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Mohamed Abazeed, MD, PhD
Feinberg School of Medicine
Director, Center for Precision Radiotherapy
Department of Radiation Oncology
Robert H. Lurie Cancer Center
Conquer Cancer Foundation of ASCO
Goal: To advance new treatments for patients with triple negative breast cancer (TNBC).
Impact: TNBC is an aggressive form of breast cancer with a high likelihood of metastasis. The standard treatment for TNBC is radiation and chemotherapy. While effective, some TNBC will develop resistance to this treatment and progress. Dr. Abazeed is conducting studies to understand how resistance occurs in order to identify new therapeutic targets and biomarkers to predict response to these agents in TNBC and other cancers.
What’s next: He and his team will build on recent findings linking the male hormone, androgen, to resistance of anti-cancer therapies.
TNBC is an aggressive subtype of breast cancer and is difficult to treat. A major challenge in the treatment of TNBC is the lack of targeted therapy options. Dr. Abazeed and his team have discovered that androgen signaling may be closely linked to resistance of chemo- and radiation therapies. They are continuing this work to identify new therapeutic options for patients with TNBC and other aggressive breast cancers.
Full Research Summary
Research area: Evaluating new treatment options for patients with triple negative breast cancer (TNBC).
Impact: The use of large scaled genomic profiling of tumors has led to the identification of therapeutic targets driving breast cancer development and fueled the field of precision medicine. In spite of their precision, however, targeted therapies often fail to eradicate the cancer. One reason cancer cells survive targeted therapies is their ability to activate alternative cancer programs when one is blocked by a targeted drug. Dr. Abazeed’s Conquer Cancer Foundation research, supported by BCRF is focused on understanding how cancer cells become resistant to two commonly used breast cancer therapies, radiation and chemotherapy, with the goal of identifying strategies to prevent resistance. These studies may be especially important in treating TNBC, an aggressive disease primarily treated with radiation and chemotherapy.
Current research: Dr. Abazeed is conducting analyses of clinical tumor samples from patients with triple negative breast cancer to identify genes that may be responsible for resistance to radiation. This work builds on earlier findings suggesting that specific genes, such as those involved in androgen signaling, may function to protect TNBC cells against standard therapies in the clinic.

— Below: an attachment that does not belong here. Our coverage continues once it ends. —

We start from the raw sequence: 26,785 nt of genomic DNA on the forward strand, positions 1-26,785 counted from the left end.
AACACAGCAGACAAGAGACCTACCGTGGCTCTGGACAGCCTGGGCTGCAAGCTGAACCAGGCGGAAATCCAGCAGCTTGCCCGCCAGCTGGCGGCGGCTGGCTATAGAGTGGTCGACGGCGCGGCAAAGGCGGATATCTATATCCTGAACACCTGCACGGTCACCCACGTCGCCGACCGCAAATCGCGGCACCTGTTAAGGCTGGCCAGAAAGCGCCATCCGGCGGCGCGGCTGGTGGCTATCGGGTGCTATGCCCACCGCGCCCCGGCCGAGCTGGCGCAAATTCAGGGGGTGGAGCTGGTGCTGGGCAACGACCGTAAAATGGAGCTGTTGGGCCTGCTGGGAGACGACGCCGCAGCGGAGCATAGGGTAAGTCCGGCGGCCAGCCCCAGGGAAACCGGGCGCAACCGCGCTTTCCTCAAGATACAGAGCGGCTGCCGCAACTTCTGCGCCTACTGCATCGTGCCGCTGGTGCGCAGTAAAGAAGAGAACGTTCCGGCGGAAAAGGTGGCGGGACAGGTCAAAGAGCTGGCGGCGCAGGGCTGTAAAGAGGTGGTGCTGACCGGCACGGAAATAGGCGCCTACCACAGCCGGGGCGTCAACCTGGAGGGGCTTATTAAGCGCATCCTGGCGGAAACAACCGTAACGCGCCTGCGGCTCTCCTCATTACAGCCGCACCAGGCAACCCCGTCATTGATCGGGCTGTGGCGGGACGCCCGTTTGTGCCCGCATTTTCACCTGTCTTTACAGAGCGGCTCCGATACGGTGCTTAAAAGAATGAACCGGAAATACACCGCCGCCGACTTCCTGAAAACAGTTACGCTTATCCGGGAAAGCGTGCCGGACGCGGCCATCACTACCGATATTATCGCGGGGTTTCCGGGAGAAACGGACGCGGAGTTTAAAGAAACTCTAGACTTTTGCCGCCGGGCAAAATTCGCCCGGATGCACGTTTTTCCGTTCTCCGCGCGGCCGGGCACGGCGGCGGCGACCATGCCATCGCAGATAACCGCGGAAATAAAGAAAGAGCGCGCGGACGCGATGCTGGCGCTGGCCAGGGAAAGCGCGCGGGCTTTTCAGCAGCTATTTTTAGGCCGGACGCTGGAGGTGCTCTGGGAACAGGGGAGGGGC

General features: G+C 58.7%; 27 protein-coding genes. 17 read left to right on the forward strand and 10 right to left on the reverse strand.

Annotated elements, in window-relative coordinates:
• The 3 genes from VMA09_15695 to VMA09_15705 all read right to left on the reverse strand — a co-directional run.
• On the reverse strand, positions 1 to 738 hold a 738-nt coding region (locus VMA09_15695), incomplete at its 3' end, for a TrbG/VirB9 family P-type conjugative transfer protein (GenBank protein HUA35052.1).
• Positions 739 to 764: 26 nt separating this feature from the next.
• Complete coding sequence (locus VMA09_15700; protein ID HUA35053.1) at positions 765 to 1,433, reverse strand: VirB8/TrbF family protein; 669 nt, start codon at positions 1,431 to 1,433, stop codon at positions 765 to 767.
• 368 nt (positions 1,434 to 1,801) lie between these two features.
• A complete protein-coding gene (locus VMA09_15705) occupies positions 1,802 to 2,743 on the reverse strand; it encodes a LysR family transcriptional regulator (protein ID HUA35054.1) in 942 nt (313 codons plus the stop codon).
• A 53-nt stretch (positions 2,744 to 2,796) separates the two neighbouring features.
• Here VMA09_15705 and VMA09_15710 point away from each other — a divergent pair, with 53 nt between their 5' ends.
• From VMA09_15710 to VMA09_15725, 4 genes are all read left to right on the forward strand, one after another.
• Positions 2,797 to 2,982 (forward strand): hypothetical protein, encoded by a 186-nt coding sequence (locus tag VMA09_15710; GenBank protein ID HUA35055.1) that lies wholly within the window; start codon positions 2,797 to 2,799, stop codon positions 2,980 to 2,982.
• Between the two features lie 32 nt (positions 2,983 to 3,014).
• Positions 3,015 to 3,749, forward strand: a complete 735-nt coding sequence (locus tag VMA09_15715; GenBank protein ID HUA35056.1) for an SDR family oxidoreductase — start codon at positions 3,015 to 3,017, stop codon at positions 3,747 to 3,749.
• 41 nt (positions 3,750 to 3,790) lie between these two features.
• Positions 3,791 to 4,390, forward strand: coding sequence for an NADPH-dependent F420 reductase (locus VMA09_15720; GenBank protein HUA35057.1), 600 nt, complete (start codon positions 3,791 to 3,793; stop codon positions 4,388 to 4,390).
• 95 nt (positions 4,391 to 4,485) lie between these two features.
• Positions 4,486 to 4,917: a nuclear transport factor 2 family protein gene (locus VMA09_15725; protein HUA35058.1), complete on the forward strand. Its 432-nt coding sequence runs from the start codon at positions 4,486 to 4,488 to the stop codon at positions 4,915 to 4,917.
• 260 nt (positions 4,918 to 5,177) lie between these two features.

What he’s learned so far: His work has shown that increased expression of the androgen (AR) receptor causes TNBC cells to become resistant to radiation. Furthermore, AR expression in breast cancer cells occurs with another receptor that interacts with stress response molecules.
What’s next: Dr. Abazeed will build on these observations to further explore the role of androgen signaling in drug resistance with the goal of identifying biomarkers of response and alternative treatment strategies.
Dr. Abazeed received his MD/PhD degrees from the University of Michigan with a research focus in yeast and human genetics. During his residency training at the Harvard Radiation Oncology Program he was the Leonard B. Holman Research Fellow at the Dana-Farber Cancer Institute. He was mentored by Dr. Matthew Meyerson, a global leader in cancer genomics. He is currently an associate professor at Northwestern University’s Feinberg School of Medicine and the inaugural Director of the Center for Precision Radiotherapy in the Department of Radiation Oncology. As a practicing Radiation Oncologist, he uses his experiences in patient care to develop a clinically relevant research program to translate laboratory discoveries into potential improvements in clinical care. His scientific expertise is in bioinformatics, cancer genomics, computational biology, deep learning and predictive modeling. His team, comprising both dry and wet lab investigators, has contributed to our understanding of the variation in the sensitivity of tumors to DNA damaging therapies (chemo-/radio-therapy) and its underlying genetic. In breast cancer, his team was the first to identify the role of androgen receptor as a regulator of resistance to radiotherapy. Recently, his team has developed new computational and deep learning tools to predict clinical treatment failures after radiotherapy. These and other ongoing efforts are intended to provide a rational basis for ameliorating therapeutic resistance in cancer.]